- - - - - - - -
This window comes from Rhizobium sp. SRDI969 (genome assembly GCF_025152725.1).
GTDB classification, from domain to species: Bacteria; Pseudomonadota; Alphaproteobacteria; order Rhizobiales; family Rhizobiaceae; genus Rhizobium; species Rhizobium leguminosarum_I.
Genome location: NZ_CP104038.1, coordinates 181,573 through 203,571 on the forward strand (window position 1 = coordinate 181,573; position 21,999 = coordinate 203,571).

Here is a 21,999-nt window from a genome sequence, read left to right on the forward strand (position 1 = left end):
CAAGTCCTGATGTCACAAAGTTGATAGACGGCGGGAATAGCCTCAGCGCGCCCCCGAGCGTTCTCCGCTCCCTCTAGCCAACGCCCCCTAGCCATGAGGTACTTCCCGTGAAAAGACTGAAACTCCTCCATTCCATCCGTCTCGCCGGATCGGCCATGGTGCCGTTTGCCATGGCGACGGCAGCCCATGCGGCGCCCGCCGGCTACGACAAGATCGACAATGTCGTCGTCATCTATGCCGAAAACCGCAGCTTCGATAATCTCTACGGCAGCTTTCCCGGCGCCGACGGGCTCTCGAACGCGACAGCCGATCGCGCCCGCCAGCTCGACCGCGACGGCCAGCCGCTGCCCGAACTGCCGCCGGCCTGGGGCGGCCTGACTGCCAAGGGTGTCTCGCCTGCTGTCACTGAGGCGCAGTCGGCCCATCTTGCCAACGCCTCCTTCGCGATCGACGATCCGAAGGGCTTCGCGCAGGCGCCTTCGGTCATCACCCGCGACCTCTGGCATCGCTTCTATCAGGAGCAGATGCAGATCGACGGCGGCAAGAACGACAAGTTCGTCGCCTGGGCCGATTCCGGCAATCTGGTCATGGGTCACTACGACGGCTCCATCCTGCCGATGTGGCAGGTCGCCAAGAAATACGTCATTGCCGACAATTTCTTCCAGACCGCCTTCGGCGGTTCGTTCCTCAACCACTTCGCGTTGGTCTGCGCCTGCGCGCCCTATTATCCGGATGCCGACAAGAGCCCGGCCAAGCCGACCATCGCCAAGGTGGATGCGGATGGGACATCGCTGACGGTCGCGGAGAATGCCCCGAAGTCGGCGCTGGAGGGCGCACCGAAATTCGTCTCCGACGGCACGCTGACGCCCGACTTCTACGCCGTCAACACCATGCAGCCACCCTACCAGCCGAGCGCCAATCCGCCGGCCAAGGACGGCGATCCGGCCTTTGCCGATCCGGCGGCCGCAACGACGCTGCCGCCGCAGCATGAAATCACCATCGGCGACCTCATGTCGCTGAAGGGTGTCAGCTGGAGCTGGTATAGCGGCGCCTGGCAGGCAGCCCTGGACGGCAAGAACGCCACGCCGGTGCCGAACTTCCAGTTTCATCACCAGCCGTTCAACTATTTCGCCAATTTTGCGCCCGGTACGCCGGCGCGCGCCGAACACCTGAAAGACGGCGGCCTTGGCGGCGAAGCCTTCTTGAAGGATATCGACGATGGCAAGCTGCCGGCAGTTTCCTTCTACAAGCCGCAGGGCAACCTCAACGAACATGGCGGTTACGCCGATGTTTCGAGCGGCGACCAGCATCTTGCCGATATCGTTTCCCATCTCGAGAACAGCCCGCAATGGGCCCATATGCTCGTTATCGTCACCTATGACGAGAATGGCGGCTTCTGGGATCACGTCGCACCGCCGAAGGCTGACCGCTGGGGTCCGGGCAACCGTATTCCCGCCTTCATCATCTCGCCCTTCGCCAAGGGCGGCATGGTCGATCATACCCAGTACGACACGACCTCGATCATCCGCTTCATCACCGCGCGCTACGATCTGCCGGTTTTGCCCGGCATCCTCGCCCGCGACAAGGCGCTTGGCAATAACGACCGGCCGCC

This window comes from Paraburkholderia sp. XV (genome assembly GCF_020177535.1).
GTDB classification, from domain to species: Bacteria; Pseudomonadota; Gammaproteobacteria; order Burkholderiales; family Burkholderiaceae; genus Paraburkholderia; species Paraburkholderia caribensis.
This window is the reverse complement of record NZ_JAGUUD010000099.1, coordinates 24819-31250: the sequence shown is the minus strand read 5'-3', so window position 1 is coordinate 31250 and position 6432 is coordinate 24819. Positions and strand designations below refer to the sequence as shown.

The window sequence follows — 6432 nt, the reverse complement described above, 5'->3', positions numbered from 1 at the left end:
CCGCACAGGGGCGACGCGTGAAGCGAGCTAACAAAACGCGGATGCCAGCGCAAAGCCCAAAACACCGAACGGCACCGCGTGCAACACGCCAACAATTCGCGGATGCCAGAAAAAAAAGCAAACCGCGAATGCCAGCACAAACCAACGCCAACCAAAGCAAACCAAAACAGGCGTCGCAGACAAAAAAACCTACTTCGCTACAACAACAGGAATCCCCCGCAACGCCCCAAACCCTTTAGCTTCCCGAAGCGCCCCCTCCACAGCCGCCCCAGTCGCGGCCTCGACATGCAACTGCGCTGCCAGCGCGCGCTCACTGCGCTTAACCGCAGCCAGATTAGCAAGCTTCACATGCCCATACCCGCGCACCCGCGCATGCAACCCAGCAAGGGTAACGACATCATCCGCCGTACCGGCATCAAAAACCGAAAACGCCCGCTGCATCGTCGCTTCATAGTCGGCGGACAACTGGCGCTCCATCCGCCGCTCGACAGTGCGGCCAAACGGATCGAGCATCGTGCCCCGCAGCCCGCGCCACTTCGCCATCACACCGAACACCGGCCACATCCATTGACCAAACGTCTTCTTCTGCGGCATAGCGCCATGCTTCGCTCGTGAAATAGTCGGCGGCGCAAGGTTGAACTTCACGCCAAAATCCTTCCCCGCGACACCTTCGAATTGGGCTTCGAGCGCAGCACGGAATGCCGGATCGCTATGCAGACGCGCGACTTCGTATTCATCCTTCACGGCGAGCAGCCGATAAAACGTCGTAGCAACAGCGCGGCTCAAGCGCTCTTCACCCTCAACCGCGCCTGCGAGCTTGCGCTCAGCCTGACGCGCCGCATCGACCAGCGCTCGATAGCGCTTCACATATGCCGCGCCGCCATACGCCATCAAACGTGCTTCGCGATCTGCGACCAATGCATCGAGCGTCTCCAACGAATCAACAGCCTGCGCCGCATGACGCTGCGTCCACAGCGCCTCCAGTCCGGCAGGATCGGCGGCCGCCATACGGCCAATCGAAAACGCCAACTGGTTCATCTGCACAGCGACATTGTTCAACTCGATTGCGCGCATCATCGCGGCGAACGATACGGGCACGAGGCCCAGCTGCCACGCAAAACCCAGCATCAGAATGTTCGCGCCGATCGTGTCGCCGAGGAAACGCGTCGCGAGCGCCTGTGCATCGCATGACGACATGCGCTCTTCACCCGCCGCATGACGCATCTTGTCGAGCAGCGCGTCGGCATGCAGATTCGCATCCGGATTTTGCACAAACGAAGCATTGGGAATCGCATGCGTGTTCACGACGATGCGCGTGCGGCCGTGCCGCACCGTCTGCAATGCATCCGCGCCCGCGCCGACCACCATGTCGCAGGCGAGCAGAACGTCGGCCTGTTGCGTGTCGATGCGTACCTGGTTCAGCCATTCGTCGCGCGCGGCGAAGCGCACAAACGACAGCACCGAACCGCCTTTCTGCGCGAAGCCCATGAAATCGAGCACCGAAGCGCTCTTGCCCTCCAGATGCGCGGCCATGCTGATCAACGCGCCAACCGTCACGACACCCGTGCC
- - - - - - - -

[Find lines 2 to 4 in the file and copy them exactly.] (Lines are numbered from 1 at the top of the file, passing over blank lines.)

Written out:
GTDB classification, from domain to species: Bacteria; Pseudomonadota; Alphaproteobacteria; order Rhizobiales; family Rhizobiaceae; genus Rhizobium; species Rhizobium leguminosarum_I.
Genome location: NZ_CP104038.1, coordinates 181,573 through 203,571 on the forward strand (window position 1 = coordinate 181,573; position 21,999 = coordinate 203,571).

Here is a 21,999-nt window from a genome sequence, read left to right on the forward strand (position 1 = left end):